What is the most important issue facing the town of Williston? How should the town address this issue?

The need to balance growth with tax burdens. Williston is a vibrant community. We should welcome growth if it is well-planned and consistent with our town's vision. We must ensure that growth and the increased demand for services do not outpace taxpayers' ability to pay.

The Selectboard must be vigilant in developing frugal budgets. The town must always look for ways to operate more efficiently. The Selectboard should work with the School Board and be taxpayer advocates in Montpelier. The municipal tax rate is about one-seventh of the educational tax rate, so real relief is more likely to be found in the area of educational financing, which results in a great deal of the property tax revenues generated in Williston going elsewhere.

The town may face a financial squeeze over the next few years, with falling sales tax revenue and a potential recession reducing available funding for municipal services. If there is a budget crunch, would you cut services, raise property taxes, or do both?

Budget growth must be consistent with population growth and inflation. If the resulting tax increase would outpace inflation, the Selectboard should look for ways to reduce the budget through greater efficiencies, bargaining hard on contracts and prioritizing between the town's needs and wants.

The local option tax is a partial fix for the massive transfer of education tax revenues out of Williston. A fairer way to fund our government requires a reduction in the tax revenues expropriated from Williston. We bear the burden of the development creating these revenues – we should retain a greater percentage of the resulting funds. The Selectboard and School Board should work together as taxpayer advocates in Montpelier to reform our dysfunctional and unsustainable method for financing education.

Some residents oppose a proposed landfill in Williston. The landfill would produce revenue for the town but those living nearby fear pollution and falling property values. Do you support or oppose constructing a landfill in Williston? Why?

The proposed landfill off Redmond Road is premised upon analysis that is 15 to 20 years old. Much has changed during that time. It is imperative that the Chittenden Solid Waste District – a public entity, not a for-profit corporation – do the right thing and reevaluate whether this is the best location in the county, and whether and to what extent we even need a regional landfill.

Due to legal agreements and payments received over the years, we are not able to unilaterally reject a landfill in the proposed location. Regrettably, the town's agreement with CSWD did not include any outside termination date. The lesson learned is for the Selectboard not to commit the town to open-ended commitments which have the potential to affect human health.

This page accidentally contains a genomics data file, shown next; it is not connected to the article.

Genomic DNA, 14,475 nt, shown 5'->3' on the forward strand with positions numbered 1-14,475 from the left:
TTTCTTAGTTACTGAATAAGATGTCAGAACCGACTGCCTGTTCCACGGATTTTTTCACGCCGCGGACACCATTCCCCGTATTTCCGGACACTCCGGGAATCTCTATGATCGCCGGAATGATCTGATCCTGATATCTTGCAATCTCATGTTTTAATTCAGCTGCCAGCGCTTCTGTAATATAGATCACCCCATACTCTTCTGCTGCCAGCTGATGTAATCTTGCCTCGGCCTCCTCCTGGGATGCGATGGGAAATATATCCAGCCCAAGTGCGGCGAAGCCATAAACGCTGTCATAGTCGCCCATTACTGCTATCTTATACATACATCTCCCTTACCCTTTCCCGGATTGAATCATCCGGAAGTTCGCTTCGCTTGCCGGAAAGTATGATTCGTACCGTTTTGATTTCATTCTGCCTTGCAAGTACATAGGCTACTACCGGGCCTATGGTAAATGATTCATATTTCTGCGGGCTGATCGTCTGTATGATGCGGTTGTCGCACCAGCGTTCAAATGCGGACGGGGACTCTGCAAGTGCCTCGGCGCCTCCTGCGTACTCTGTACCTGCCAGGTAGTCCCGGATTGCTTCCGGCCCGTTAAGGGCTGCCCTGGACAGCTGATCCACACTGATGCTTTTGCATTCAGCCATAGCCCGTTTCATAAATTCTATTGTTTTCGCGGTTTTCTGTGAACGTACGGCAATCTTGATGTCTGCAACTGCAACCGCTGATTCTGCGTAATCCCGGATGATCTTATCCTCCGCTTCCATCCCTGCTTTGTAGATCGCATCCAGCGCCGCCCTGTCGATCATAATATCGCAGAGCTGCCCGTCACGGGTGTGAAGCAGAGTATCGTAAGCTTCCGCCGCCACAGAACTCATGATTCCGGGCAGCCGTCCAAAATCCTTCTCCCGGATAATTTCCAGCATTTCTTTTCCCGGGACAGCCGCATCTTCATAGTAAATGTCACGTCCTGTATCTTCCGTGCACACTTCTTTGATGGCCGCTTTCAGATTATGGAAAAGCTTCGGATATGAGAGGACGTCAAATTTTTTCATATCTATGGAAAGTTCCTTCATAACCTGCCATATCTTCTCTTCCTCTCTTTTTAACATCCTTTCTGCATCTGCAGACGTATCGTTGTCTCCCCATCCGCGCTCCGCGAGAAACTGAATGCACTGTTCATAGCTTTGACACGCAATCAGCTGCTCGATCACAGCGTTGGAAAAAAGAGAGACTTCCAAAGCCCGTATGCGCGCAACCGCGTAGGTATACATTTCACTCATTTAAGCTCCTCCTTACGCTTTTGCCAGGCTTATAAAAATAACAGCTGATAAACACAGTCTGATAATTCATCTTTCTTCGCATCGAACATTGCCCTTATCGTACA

Williston has struggled over the past 20 years to balance commercial and residential growth with a desire to maintain the town's small-town character. Is Williston growing at the right pace? Should the town tighten or loosen existing controls on growth?

There is no perfect pace for growth. A vibrant community should grow if growth is well-planned and responsible. Growth should be concentrated to utilize existing infrastructure and minimize sprawl into less developed areas.

The town has usually planned its growth well. Taft Corners has been the focus of development, while preserving the historic nature of the village center and the rural residential nature of other areas. The town must reevaluate its comprehensive plan periodically, and should be forward-looking in its update of zoning bylaws. Pursuit of a downtown district designation for Taft Corners is one such a responsible effort.

Responsible controls on growth must result from a transparent, public process. The town should avoid concealed methods of restraining growth. I strongly support the Circ.

Census figures show most people who work in Williston don't live here while most Willistonians commute to other towns. The situation is caused largely by a lack of jobs in town that pay people enough to afford Williston's relatively high cost of housing. How can the town address this disconnect between employment and housing, which leads to traffic congestion and pollution?

Given the small size of Vermont's communities, there is little that the Selectboard can do on its own on this issue. Nonetheless, Williston should always look for opportunities to attract employers that pay good wages, and to create incentives for good companies to remain and expand in Williston.

The recent loss of Williston-based jobs at Qimonda was, to some extent, a function of a lengthy and convoluted zoning process necessary to allow expansion of a good employer in Williston. After much effort, the company opted to relocate to South Burlington before consolidating its operations in another state altogether.

There are many impediments to good employers locating in Vermont. The town should do everything reasonable and in its power not to be one of those impediments.